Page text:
Boulder Beat Column
“Great Caesar’s Ghost!” thundered Editor Eric. “This is the 50th anniversary of the Summer of Love! Write something about how it came down in Boulder!”
Easier said than done, chief. The Summer of Love — 1967, in case you’ve forgotten, or weren’t born yet — happened on Hippie Standard Time (HST).
In Hippie Standard Time, things that happened last month really happened next Tuesday. And vice-versa. During the Summer of Love, things that happened next Tuesday in Boulder happened last month in San Francisco. And con-versa. Got it?
Boulder’s Summer of Love started in San Francisco in the dead of winter, on Jan. 14, 1967. The occasion was the first Be-In. Psychadelic psychologist Timothy Leary, by then fired from Harvard, dropped in to Golden Gate Park to tell people to drop out.
At the same time, he was at a Be-In in Boulder on June 2, 1967 (HST), arriving on Sept. 22 (HST).
Other counter-culture A-Listers from the San Francisco Be-In also made the scene in Boulder — on HST, of course.
Allen Ginsberg materialized at Macky on April 14, burned incense, chanted mantras and read poetry. He’s never really left.
The Grateful Dead did their thing in the Glenn Miller Ballroom — on April 13, 1969. To make up for being late they jammed until 4 a.m.
Jefferson Airplane actually played during summer of ’67 — only the concert took place in Colorado Springs Hippie Standard Space-Time).
About the only people who showed up more or less in real time were the hippies. Most CU students barely noticed.
During the spring semester, some Colorado Daily stories were still putting the word hippie in quotation marks.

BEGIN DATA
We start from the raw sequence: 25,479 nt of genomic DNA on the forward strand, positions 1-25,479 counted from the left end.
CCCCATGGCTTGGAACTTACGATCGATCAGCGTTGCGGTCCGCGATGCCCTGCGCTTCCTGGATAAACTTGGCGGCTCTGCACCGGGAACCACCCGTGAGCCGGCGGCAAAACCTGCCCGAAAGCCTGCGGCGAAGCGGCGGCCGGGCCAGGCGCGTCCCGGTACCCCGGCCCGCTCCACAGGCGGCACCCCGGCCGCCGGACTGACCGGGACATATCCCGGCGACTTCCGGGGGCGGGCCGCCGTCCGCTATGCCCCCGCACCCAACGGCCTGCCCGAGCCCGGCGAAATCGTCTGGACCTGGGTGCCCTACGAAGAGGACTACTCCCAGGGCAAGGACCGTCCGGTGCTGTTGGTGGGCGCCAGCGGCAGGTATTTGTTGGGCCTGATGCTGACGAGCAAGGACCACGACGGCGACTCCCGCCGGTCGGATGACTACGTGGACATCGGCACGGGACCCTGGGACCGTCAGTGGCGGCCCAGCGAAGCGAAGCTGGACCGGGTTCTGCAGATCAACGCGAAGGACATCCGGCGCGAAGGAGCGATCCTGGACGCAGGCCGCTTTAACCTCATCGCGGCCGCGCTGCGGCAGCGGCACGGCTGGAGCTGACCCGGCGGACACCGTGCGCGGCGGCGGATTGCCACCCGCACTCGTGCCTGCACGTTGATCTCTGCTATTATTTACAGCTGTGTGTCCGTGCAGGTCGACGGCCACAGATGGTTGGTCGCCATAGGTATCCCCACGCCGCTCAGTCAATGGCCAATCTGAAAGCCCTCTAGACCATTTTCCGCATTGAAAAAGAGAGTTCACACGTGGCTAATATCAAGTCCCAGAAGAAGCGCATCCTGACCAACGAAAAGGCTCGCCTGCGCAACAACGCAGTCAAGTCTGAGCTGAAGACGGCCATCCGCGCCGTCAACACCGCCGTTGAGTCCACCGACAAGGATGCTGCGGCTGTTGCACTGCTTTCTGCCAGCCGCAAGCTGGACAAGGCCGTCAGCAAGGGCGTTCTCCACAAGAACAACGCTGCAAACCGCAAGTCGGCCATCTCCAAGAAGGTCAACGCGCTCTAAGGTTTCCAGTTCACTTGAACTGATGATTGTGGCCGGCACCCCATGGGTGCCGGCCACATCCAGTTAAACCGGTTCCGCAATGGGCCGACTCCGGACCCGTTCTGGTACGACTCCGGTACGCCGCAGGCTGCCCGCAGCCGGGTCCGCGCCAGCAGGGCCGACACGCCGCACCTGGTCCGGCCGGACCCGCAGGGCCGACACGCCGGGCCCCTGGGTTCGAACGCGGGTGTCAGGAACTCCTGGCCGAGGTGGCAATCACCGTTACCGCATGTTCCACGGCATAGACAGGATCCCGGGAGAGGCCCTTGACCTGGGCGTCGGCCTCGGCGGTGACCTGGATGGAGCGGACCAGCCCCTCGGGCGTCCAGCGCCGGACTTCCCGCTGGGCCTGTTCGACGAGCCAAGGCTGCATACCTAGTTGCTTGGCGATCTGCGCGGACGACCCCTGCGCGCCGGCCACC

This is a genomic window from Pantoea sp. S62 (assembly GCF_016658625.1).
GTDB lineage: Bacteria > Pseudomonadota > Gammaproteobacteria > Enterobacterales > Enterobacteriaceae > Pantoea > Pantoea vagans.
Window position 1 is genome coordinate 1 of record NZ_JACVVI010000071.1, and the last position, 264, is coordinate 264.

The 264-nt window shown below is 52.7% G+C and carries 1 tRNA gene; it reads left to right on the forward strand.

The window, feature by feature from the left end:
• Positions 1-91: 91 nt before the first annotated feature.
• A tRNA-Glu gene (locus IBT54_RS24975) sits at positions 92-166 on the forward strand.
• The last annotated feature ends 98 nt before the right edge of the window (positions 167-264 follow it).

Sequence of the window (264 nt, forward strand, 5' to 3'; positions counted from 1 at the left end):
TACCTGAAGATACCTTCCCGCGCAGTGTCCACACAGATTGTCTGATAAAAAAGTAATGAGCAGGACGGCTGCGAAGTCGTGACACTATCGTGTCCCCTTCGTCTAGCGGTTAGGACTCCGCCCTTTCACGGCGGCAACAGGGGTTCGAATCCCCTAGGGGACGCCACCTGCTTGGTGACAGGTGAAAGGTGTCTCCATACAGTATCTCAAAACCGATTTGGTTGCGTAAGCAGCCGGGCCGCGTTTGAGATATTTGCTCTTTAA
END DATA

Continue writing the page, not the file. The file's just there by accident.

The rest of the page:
The real issues at CU were student power, education reform and the Vietnam War (which was taking place in Terrible Urgency of Now Time).
Students were starting to sweat over the draft.
The Student Peace Union was organizing teach-ins.
Paul Talmey (A&S’67; MBA’78) and I (then a grad student) ran for student body president and vice president on a student power platform. We won.
The Boulder Community Free School got started.
There was a lot of student activism — and hippies weren’t into it. Neither was Sigma Nu. It had a meeting over whether the brothers should be allowed to flash the peace sign.
CU’s General Electric College Bowl team won the nationally televised competition. Back on campus, the team was treated like royalty for winning. (The CU Trivia Bowl was patterned after the show.)
Nationally, the big news that summer wasn’t the Summer of Love. It was Israel’s seemingly miraculous victory in the Six Day War and riots in Newark and Detroit.
Still, the counter culture did manifest on campus a little, as when dozens of buses from the Wavy Gravy Bus Caravan showed up outside Baker Hall.
And that’s the way it was. Next Tuesday.
Photo by © iStock/Tar_Heel_Rob